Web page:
9 August 2018

Java EE component versions overview (updated)

The table below lists the components in latest versions of the Java Enterprise Edition.
Many of the Java EE projects live on github.
After Java EE8, Java EE is moving to the EE4J project (Eclipse Enterprise For Java) aka Jakarta.

  • I put the most important changes in red.
  • Components with a [version number] between brackets are  proposed for removal in a future release.
  • An x indicates a technology is removed from the specification
    • JSR's are shown as hyperlinked numbers.
    • SE indicates that an API was moved to the standard edition 
      • eventually followed with the version number
      • Java SE version history is in a separate post 
      • These API's will be removed from Java SE again with Java 11
    • Web technologies are in a separate post
    • EJB history is in a separate post
    • I added some application servers at the bottom of the table. 
    J2EE 1.4

    Java EE5

    Java EE6

    Java EE7

    Java EE8
    Java SE59 1.4176 5270 6336 7337 8
    EJB153 2.1220 3.0318 3.1345 3.2
    EE Management77 1.0

    JMS 914 1.1

    343 2.0368 2.1
    JTA 9071.01.1
    JavaMail 9191.
    Connector (JCA)112 1.51.5322 1.61.7
    Java Activation Framework (JAF) 9251.01.1SE:1.1.1
    Web Services 1091.11.21.3
    Web Services Metadata 181
    JAX-WS (SOAP) 101 JAX-RPC 1.1 224 2.0SE:2.0SE:2.2

    311 1.1
    339 2.0370 2.1
    JAXB 222
    JSON-P  353 1.03741.1
    JSON-B 367
    JAXR (UDDI Registry)1.0
    SOAP w attachments (SAAJ) 671.21.3SE
    StAX 173
    container authorisation (JACC) 1151.
    container authentication (JASPIC) 196

    Security 375

    Common annotations 250
    Java Persistence (JPA)
    1.0317 2.0338 2.12.2
    Bean Validation

    303 1.0349 1.1
    Managed Beans

    CDI for Java EE

    299 1.0346 1.1365 2.0
    DI for Java 330

    Concurrency utilities 236

    State management 350

    Batch  352

    JCache 107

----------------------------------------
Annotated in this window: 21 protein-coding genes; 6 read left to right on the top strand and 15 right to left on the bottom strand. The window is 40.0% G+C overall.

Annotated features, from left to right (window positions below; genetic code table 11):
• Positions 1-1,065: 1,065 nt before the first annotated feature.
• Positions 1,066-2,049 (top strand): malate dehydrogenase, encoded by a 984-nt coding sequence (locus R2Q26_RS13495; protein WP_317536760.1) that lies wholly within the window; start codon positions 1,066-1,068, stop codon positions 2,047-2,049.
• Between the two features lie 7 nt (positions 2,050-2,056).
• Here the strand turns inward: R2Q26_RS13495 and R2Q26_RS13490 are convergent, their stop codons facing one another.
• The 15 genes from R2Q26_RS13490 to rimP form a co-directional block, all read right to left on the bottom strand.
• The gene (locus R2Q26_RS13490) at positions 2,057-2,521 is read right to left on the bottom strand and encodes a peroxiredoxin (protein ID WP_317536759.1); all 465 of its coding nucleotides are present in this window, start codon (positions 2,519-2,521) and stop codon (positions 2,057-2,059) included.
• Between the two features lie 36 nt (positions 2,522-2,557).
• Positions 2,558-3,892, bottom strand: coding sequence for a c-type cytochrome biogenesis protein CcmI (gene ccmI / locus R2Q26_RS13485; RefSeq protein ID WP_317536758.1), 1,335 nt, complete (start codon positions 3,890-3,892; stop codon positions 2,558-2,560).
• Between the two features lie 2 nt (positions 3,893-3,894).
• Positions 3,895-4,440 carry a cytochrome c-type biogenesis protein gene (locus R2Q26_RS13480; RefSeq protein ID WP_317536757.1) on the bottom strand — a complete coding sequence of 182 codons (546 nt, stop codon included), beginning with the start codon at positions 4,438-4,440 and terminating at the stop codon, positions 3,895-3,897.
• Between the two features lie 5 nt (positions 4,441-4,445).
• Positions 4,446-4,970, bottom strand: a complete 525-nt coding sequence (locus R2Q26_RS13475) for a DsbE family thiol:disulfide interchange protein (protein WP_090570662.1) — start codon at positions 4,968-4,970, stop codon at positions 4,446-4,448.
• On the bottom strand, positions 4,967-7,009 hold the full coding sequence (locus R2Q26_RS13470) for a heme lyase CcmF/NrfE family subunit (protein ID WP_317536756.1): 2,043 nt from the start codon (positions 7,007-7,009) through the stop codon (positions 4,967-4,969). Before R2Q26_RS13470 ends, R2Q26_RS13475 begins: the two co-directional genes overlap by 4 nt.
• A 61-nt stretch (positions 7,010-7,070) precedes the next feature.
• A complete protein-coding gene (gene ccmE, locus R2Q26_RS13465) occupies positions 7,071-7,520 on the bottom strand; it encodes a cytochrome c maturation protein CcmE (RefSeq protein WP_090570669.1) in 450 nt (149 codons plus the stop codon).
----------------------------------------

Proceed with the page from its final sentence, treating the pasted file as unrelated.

Sun JSAS89.1
    Glassfish23 (12/09)4 (5/13)5 (9/17)
    JBoss / WildFly457 (7/11)8 (2/14)12 (2/18)
    IBM Websphere678 (6/11)-
    Oracle Weblogic91012.1.1
    12.2.1 (11/15)
    Apache Geronimo123 (7/12)-
    • J2EE 1.3(2001) introduced
      • Message Driven  Beans
      • Local interfaces
    • Profiles are a subset of the spec.
      • Java EE Web profile (only profile currently defined)
        • contents
          • java SE
          • web technologies, JTA, common annotations, JPA, validation, managed beans, interceptors, CDI, DI
          • EJB Lite
            • Stateless, Stateful, and Singleton session beans
              • asynchronous session beans (EJB 3.2)
            • only local EJB interfaces or no interfaces
            • interceptors
            • security
            • transactions
            • non persistent timer only (EJB 3.2)
            • No Message Driven beans and remote invocation.
          • JAX-RS (Java EE7)
        • implemented by
          • Resin 4
          • Apache TomEE 

        7 August 2018

        Java Web Services resources (updated)

        7 June 2018

        Java EE web technology version history (updated)

        JSR numbers are included as links.
        Servers are webcontainers.Take care, web containers do not include JSF. You have to add it yourself or use an enterprise application server. Enterprise application servers are included in the
        complete Java EE version overview.

        Java EEservletJSP     ELJSTLJSF    WebSocketMVCServer       What’s new

        jetty 1
        ServletContext, RequestDispatcher
        tomcat 3.3
        jetty 3
        53 2.3
        53 1.2
        tomcat 4.1
        jetty 4
        154 2.4
        152 2.0
        52 1.1
        tomcat 5.5
        jetty 5
        245 2.1
        127 1.2

        tomcat 6
        jetty 6
        315 3.0

        314 2.0

        tomcat 7
        jetty 8
        asynchronous servlets, EL method calls, more...
        340 3.1
         341 3.0

        344 2.2
        356 1.0

        tomcat 8
        jetty 9.1
        HTML 5, non blocking (Listener) servlet IO
        369 4.0

        372 2.3
        371 1.0tomcat 9 HTTP/2

        21 May 2018

        UML links

        3 May 2018

        windows 10 logon/logoff tracking by filtering system events

        When I'm late filling in my timesheets, it always is a headache to remember which hours I spent working. My windows event viewer (eventvwr.msc) can be a help but the logs are too crowded.
        The events related to logon/logoff are polluted with plenty of events from system services.
        So I ventured to create a filter only showing the events relating to my user. This requires XML filtering based on XPATH.

        1.  Create a new custom event view